References

  1. Headrick ML, Korangy S, Bean NH, et al. The epidemiology of raw milk-associated foodborne disease outbreaks reported in the United States, 1973 through 1992. Am J Public Health 1998;88:1219--21.
  2. Ohio Farm Bureau Federation. Ohio Farm Bureau Federation's 84th annual meeting, Cincinnati, Ohio, December 4--6, 2002. Available at http://www.ofbf.org/ofbweb/ofbwebengine.nsf/$LookUpPageID/REVN-5H8RTA/?OpenDocument.
  3. Mead PS, Slutsker L, Dietz V, et al. Food-related illness and death in the United States. Emerg Infect Dis 1999;5:607--25.
  4. Jayarao BM, Wang L. A study on the prevalence of gram-negative bacteria in bulk tank milk. J Dairy Sci 1999;82:2620--4.
  5. Jayarao BM, Henning DR. Prevalence of foodborne pathogens in bulk tank milk. J Dairy Sci 2001;84:2157--62.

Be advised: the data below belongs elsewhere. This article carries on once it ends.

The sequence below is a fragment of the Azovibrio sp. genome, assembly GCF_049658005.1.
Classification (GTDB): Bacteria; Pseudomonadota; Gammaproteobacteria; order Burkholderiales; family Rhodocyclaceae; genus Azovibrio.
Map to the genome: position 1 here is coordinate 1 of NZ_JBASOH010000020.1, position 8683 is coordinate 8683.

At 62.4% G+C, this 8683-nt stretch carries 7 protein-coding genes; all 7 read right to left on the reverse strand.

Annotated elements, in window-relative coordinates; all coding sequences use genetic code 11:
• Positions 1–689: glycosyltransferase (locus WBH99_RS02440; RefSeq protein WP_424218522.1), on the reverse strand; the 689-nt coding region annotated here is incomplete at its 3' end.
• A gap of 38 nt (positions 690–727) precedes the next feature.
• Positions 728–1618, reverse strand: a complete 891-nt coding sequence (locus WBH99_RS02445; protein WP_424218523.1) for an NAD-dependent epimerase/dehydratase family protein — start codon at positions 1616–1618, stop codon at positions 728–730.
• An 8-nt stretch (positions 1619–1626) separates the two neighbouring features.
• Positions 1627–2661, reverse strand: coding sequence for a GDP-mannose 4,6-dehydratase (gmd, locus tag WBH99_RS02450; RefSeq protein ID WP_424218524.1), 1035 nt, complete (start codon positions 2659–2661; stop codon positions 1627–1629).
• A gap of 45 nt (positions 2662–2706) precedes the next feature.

6. CDC. U.S. foodborne disease outbreaks. Available at http://www2.cdc.gov/ncidod/foodborne/fbsearch.asp3.
  7. Ohio Revised Code, Title IX Agriculture-Animals-Fences, Chapter 917: Dairy products, section 917.04: sale and labeling of raw milk. Available at http://onlinedocs.andersonpublishing.com/oh/lpExt.dll?f=templates&fn=mainh.htm&cp=PORC.
  8. Bender JB, Hedberg CW, Boxrud DJ, et al. Use of molecular subtyping in surveillance for Salmonella Enterica serotype Typhimurium. N Engl J Med 2001;344:189--95.
  9. Hegarty H, O'Sullivan MB, Buckley J, Foley-Nolan C. Continued raw milk consumption on farms: why? Commun Dis Public Health 2002;5:151--6.